Primary Tools & Materials:

Additional Tools & Materials: tape, scanner, Adobe Photoshop

Today's matchup seemed like a pretty obvious, boring one: paper + inkjet printer. I used a brush pen to write this uppercase script G. To keep it fresh I decided to try printing it on a variety of textured papers I had never attempted to feed through my inkjet printer. I started with flat, more traditional card stock with only subtle textures, and slowly increased the complexity of the paper to see what my printer would handle. The most unique papers still printed pretty clearly, which surprised me; I was expecting at least one goose egg in this study - a paper that my printer just couldn't handle. After testing several sheets of textured scrapbook paper, I decided to tape a paper doily onto a sheet of white card stock and see if I could create a stencil effect. It printed very well, and gave me three different letterforms: the "solid" letter printed on the doily and the cardstock underneath, the doily alone with the doily's cuts knocked out, and the "stenciled" card stock with the doily removed.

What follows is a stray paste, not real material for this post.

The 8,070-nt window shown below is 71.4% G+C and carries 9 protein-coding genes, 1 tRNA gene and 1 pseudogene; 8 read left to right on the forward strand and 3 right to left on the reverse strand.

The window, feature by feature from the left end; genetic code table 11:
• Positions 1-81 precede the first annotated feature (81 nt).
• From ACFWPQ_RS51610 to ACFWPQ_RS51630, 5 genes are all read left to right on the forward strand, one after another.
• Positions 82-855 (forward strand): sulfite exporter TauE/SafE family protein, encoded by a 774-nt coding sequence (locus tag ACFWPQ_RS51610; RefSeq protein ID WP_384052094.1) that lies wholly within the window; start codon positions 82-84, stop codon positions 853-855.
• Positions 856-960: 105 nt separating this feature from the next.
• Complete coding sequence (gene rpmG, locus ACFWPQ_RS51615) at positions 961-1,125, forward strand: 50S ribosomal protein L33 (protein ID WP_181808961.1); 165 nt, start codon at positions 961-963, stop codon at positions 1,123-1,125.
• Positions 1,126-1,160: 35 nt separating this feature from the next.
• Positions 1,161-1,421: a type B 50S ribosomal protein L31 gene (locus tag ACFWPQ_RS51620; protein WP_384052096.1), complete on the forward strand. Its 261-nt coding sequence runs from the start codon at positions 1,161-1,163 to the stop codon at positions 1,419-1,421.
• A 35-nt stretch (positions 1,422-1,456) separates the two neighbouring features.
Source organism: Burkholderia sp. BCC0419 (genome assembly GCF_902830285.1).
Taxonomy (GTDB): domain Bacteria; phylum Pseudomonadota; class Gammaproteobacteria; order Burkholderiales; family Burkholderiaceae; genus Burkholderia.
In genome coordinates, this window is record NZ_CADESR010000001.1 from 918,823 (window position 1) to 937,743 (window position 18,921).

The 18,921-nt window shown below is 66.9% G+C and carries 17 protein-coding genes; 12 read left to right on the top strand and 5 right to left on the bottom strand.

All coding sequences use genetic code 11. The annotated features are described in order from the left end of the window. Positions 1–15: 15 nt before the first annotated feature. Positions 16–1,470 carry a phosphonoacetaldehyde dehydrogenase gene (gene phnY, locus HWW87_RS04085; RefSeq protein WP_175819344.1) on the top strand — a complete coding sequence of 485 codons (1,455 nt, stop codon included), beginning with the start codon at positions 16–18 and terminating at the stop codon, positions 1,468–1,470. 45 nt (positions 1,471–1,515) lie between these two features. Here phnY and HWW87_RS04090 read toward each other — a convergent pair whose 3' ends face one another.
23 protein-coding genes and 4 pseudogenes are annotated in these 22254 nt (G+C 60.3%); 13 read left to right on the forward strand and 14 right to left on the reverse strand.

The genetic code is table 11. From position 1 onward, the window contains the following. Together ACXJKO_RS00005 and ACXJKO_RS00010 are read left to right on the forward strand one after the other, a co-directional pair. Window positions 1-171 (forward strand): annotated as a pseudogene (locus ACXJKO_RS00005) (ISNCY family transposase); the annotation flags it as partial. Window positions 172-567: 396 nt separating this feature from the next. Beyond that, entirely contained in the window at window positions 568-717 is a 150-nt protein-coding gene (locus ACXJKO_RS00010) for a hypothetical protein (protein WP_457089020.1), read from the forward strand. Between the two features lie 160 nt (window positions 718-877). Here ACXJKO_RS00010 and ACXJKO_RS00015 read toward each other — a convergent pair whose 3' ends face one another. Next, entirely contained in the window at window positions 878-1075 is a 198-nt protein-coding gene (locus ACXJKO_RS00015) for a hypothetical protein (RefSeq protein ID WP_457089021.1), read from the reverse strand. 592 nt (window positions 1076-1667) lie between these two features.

Most of these printed studies only altered the letterform by adding texture or iridescence. The "stencil" image (number 9) was the only one to create an entirely different letterform. To flesh number 9 out as a complete letter set would require careful planning of where the shapes of the doily (or any stencil) meet the letterform, and I think some interesting choices could be made by using the shapes of the stencil to more clearly define parts of the letter anatomy.